Present perfect simple tense changes to past perfect simple tense in reported speech. Similarly, present perfect continuous tense changes to past perfect continuous tense.

  • Direct speech (present perfect simple): “I have lost my keys,” the man said.
  • Indirect speech (past perfect simple): The man said that he had lost his keys.
  • Direct speech (present perfect continuous): “We have been working all day,” she said.
  • Indirect speech (past perfect continuous): She said that they had been working all day.

3) Past simple tense changes to past perfect tense:

Past simple tense becomes past perfect simple tense, and past continuous tense changes to past perfect continuous tense.

  • Direct speech (past simple): “John went home early,” I thought.
  • Indirect speech (past perfect): I thought that John had gone home early.
  • Direct speech (past continuous): “She was still deciding on her future,” said Paul.
  • Indirect speech (past perfect continuous): Paul said that she had still been deciding on her future.

4) “Will” changes to the conditional tense:

“Will” changes to the conditional tense in reported speech.

  • Direct speech (“will”): “I will arrive at 8 o’clock,” he said.
  • Indirect speech (conditional): He said that he would arrive at 8 o’clock.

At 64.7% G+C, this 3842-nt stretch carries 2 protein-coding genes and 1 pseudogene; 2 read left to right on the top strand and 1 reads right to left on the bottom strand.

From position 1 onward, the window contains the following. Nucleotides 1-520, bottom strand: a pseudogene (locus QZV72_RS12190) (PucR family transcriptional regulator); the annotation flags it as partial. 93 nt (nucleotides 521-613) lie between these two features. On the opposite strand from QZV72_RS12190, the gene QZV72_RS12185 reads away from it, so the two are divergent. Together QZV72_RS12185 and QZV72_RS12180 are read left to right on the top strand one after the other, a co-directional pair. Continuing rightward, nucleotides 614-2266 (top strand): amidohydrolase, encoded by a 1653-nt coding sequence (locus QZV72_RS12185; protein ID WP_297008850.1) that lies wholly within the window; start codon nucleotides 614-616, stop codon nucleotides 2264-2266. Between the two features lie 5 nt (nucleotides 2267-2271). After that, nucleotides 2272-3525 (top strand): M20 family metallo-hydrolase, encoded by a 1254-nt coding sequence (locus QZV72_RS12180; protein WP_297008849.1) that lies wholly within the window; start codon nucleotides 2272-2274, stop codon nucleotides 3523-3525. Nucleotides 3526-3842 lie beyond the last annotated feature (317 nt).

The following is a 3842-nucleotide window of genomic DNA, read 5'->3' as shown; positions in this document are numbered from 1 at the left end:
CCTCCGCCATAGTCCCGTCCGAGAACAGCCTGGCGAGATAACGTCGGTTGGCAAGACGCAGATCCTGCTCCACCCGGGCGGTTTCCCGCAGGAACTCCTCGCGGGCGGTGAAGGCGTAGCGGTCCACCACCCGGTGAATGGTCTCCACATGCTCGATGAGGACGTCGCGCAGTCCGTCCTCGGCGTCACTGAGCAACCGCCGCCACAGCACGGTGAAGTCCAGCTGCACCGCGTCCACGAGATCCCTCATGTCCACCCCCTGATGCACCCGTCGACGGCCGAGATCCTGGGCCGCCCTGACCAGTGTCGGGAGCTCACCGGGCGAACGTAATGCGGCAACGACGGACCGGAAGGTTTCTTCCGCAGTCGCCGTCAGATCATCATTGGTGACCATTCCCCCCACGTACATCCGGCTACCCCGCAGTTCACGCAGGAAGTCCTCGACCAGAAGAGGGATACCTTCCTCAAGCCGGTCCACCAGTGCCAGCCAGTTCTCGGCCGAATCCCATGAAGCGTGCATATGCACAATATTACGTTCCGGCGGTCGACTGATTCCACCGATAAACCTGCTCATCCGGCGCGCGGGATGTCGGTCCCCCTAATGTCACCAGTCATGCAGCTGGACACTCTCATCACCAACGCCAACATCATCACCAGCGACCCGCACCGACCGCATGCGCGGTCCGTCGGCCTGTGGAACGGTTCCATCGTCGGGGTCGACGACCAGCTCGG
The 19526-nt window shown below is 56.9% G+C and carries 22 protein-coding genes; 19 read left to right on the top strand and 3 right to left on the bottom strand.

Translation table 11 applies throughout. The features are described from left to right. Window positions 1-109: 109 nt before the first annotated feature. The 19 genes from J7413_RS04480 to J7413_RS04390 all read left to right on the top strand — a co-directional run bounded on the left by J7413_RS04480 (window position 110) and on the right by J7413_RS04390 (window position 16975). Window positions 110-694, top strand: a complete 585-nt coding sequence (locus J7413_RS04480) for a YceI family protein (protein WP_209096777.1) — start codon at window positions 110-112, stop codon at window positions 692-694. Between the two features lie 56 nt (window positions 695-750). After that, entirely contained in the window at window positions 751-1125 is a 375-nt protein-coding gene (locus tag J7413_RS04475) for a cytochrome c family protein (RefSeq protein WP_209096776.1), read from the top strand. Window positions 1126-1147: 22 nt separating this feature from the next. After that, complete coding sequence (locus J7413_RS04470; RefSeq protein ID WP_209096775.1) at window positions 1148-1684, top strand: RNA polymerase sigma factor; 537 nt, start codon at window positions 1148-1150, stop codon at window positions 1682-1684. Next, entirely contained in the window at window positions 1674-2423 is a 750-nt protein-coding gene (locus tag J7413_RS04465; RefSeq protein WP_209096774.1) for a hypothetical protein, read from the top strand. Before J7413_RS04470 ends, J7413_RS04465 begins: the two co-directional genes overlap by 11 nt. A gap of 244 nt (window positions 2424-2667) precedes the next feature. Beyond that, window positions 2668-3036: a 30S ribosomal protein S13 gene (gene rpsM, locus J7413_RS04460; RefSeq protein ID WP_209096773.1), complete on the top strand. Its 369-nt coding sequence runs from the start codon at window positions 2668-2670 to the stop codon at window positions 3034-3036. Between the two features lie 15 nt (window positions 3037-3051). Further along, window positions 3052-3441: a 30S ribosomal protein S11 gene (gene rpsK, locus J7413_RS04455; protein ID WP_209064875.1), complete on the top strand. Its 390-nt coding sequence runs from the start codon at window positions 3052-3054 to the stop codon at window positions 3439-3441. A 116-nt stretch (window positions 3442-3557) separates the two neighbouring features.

When do verb forms stay the same?

There are certain cases where the form of a verb stays the same in both the direct and indirect versions. These rules are important to know, so let’s take a look at each one.

1) If the reporting verb is in the present tense:

  • Direct speech: “I love this outfit,” says Kim.
  • Indirect speech: Kim says that she loves this outfit.

2) If the issue is still true in the present:

  • Direct speech: “Coronavirus is a global pandemic,” said the president.
  • Indirect speech: The president said that coronavirus is a global pandemic.

3) In “if” clauses:

  • Direct speech: “If I stayed out late, my mom would be angry,” said Tara.
  • Indirect speech: Tara said that if she stayed out late, her mom would be angry.

4) In “time” clauses:

  • Direct speech: “I will go home when the sun sets,” said Lucy.
  • Indirect speech: Lucy said that she will go home when the sun sets.

5) After phrases such as “would rather,” “had better,” “wish,” and “it is time”:

  • Direct speech: “I would rather stay at home,” said Kara.
  • Indirect speech: Kara said that she would rather stay at home.
  • Direct speech: “I wish I could join you,” said James.
  • Indirect speech: James said that he wished he could join me.